The second instance of confrontation and rising action is the tussle between her existing relationship with Cal, the constant pressure from her mother and Jack’s deepening influence on her. The sexual and romantic tension we experience when Jack draws a portrait of her as she lies down wearing nothing but the necklace and how they make love at the backseat of car is all the part of the rising action in the script. After this the script makes rapid headstart towards the climax. We are constantly moved around to see different parts of the story happening at the same time. The moment when the ship hits the iceberg, the reaction of the captain when he realizes that ‘Titanic’ is not unsinkable, Rose deciding to run away with Jack , Jack getting arrested for a diamond in his pocket which was planted by Love Joy. Rose and Jack reach the lifeboat and Cal tells her to go forward saying that Jack would follow on another lifeboat. It doesn’t take her long to realize that Cal has tricked her and Jack will meet a deathly end. Rose jumps out without a thought. She makes the decision to join Jack back into the ship where she shows that the movie considers Love to be the central point of the plot. The crisis point is here and now with Jack and Rose trying to escape from the sinking ship. Cal tries to shoot them and then gives up the chase to escape into a lifeboat. We are led into a panic chase where Rose and Jack try to move through flood hallways and locked gates. Intercut into parallel story lines to show us the end of the characters we were introduced earlier. The viewer privately mourns as we witness the death of an elderly couple in bed, mothers, childrens and the captain who went down into the ship. Rose and jack stay afloat on a plank and Jack lets go so that Rose can hold on. The intense fact paced action and crisis leads to subdued horror as we look at an end we didn’t expect.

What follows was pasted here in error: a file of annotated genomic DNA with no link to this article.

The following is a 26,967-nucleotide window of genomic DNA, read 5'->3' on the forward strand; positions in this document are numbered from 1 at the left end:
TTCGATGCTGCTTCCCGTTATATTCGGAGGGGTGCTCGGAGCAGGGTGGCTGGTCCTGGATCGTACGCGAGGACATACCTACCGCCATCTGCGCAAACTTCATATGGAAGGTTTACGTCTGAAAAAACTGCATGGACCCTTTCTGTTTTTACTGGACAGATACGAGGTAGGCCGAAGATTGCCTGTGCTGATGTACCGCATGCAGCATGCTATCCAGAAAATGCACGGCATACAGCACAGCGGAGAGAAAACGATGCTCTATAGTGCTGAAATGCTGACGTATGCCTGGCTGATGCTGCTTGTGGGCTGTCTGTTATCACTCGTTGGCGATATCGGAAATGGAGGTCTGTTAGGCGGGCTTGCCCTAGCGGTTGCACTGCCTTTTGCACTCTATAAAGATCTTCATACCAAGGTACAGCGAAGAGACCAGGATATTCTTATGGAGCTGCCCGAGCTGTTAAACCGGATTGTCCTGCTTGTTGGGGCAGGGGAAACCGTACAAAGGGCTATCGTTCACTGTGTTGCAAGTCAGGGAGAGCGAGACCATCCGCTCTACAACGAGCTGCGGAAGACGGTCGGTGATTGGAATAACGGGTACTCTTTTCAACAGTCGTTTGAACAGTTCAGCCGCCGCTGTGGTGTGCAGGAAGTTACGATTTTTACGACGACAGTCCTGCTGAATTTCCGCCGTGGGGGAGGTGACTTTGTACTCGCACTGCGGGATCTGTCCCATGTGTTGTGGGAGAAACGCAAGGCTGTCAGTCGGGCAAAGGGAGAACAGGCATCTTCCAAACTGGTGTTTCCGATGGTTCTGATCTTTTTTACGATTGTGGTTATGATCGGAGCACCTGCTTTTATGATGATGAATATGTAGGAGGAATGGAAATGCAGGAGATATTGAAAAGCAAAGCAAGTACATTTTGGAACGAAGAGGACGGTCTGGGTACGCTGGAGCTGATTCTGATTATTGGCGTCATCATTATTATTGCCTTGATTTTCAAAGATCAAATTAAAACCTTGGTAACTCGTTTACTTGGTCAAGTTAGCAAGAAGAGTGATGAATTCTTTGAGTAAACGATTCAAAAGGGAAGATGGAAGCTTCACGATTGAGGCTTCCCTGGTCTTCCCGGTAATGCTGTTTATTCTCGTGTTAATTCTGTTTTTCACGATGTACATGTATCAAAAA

Act 3 Resolution: